Document 13663710

18.786: Topics in Algebraic Number Theory (spring 2006)
Problem Set 1, due Thursday, February 16
Throughout these exercises, let i ∈ C be a square root of −1 and let | · | denote the
usual absolute value on C. Let Z[i] (resp. Q(i)) be the subsets of C consisting of a + bi with
a, b ∈ Z (resp. a, b ∈ Q). Then Z[i] is a ring, the ring of Gaussian integers, and Q(i) is its
fraction field, the field of Gaussian rationals.
1. Prove the division algorithm for Z[i]: for any f, g ∈ Z[i] with g �= 0, there exist (not
necessarily unique) q, r ∈ Z[i] with f = qg + r and |r| < |g |.
2. Use the division algorithm to prove that Z[i] is a principal ideal domain, by imitating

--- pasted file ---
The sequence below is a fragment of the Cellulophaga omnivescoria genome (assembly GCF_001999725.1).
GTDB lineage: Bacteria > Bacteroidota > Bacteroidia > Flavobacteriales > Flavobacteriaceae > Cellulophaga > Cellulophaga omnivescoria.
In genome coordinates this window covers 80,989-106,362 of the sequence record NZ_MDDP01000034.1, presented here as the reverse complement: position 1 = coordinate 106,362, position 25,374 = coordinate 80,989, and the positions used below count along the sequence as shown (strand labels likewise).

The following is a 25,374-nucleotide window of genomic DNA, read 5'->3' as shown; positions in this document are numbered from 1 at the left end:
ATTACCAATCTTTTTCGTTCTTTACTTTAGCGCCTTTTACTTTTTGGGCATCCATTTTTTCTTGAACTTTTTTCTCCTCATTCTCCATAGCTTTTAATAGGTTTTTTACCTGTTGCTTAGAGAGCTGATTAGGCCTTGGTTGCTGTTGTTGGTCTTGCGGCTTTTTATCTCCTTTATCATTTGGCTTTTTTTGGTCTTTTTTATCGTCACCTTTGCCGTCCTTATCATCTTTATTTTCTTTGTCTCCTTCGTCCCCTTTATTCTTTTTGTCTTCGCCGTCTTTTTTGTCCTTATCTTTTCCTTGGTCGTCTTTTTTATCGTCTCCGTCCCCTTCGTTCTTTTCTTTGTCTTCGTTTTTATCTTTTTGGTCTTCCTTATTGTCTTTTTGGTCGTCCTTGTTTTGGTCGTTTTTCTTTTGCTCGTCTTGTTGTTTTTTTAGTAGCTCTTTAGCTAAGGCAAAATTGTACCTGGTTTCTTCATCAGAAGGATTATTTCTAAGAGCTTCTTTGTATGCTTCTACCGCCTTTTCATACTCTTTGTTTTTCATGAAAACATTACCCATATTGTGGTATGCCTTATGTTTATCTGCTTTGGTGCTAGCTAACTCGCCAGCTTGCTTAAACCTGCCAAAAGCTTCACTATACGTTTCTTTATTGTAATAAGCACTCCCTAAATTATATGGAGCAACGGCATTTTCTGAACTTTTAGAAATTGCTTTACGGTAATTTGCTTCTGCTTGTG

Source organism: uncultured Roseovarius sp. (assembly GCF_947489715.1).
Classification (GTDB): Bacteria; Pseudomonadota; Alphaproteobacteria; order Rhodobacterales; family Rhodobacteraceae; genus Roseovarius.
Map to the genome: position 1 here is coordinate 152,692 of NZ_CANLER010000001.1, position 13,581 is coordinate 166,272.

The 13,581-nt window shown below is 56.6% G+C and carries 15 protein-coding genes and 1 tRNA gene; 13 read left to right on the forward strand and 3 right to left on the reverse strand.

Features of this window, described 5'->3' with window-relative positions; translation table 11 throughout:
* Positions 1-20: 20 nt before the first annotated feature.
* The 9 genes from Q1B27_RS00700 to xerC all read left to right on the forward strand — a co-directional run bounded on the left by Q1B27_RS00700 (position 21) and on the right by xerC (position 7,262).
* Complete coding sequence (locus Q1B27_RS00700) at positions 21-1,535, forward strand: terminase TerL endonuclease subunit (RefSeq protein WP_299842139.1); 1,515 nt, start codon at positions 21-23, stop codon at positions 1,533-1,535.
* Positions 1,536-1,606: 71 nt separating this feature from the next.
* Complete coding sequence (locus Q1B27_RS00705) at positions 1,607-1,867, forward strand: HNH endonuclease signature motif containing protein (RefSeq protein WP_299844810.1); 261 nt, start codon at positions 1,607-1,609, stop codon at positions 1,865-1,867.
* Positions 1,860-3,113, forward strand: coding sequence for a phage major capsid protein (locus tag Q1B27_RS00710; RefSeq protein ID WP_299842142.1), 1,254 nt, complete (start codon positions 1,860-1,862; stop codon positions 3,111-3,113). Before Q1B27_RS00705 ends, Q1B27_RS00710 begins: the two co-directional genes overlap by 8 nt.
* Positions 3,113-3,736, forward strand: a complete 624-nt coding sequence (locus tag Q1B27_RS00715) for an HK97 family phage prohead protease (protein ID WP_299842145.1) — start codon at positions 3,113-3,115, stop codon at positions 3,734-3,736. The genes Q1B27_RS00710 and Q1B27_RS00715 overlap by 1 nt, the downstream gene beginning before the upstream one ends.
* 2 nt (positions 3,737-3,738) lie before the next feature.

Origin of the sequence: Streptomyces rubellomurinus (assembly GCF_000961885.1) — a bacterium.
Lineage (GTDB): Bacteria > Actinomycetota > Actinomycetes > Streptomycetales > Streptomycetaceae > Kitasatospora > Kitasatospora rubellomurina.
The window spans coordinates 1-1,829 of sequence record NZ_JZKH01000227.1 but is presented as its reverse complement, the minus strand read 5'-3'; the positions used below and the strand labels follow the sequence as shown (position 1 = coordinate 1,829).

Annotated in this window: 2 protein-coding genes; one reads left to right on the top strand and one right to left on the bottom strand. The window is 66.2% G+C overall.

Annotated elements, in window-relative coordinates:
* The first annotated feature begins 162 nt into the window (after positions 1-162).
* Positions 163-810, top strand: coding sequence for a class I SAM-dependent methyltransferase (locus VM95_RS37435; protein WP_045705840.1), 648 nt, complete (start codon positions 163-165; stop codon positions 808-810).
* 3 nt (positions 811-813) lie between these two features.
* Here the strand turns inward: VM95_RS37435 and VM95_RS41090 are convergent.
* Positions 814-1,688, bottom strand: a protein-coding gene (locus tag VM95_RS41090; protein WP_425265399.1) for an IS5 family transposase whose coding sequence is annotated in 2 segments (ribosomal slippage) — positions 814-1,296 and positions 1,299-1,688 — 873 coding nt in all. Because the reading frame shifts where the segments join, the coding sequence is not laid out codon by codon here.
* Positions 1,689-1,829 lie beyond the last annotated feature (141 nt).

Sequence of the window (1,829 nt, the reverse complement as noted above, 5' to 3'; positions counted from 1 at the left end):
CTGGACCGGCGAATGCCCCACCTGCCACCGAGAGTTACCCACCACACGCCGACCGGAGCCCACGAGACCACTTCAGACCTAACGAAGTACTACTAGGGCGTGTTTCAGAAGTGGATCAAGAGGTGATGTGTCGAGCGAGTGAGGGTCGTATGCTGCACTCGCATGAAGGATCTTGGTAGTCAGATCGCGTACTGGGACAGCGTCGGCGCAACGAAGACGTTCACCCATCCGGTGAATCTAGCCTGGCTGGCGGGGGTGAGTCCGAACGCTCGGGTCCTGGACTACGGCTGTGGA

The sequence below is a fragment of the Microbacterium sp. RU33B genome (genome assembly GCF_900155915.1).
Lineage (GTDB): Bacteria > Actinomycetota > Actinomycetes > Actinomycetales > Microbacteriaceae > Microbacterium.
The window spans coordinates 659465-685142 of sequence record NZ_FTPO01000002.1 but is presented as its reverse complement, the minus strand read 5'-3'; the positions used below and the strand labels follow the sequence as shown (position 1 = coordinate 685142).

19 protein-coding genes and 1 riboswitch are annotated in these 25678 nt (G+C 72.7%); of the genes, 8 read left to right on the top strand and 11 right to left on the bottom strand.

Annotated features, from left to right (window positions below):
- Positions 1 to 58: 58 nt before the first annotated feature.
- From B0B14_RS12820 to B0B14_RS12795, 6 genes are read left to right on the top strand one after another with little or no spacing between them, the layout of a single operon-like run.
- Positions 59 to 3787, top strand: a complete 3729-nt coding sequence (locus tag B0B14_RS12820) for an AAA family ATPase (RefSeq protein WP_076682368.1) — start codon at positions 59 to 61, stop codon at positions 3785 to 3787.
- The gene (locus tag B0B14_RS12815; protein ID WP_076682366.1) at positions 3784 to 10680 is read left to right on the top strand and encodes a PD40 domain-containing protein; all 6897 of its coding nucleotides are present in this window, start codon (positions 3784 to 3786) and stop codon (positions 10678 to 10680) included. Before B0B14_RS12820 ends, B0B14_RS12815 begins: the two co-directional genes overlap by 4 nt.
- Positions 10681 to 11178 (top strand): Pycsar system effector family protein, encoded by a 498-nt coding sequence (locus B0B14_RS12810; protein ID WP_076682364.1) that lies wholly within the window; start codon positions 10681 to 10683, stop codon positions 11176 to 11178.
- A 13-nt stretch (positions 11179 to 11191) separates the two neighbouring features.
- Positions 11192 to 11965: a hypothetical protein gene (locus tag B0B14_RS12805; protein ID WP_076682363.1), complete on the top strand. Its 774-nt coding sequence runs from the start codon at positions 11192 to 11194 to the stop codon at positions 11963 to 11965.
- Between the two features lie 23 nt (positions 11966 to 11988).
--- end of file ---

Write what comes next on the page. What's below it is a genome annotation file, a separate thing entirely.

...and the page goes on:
the usual proof for Z.
3. Imitate the previous argument to prove that Z[e2πi/3 ] and Z[ −2] are principal ideal
domains. (I’ll have more to say about this later.)
4. Prove that Z[ √−5] is not a principal ideal domain by showing that the ideal generated
by 2 and 1 + −5 is not principal. (Hint: if x divides y, then |x|2 divides |y |2 .)
5. Use arithmetic in Z[i] to prove Fermat’s theorem: if p is a prime number and p ≡ 1
(mod 4), then there exist a, b ∈ Z such that a2 + b2 = p, which are unique up to sign
and order. (Hint: for any odd prime p, you can find x ∈ Z such that (x(p−1)/4 )2 + 1 ≡ 0
(mod p).)
6. Establish access to SAGE 1.0.0 (or greater) on any of: a computer of your own, an
Athena machine, a math department machine. Then using SAGE and the previous
exercises, find a representation of the prime p = 1040 +301 in the form a2 +b2 . Show your
work: that is, include the code that you used to obtain the representation. Most likely
you want to do this by just printing out your session. (This amounts to implementing
the Euclidean algorithm in Z[i]. You may want to warm up with a simpler example!)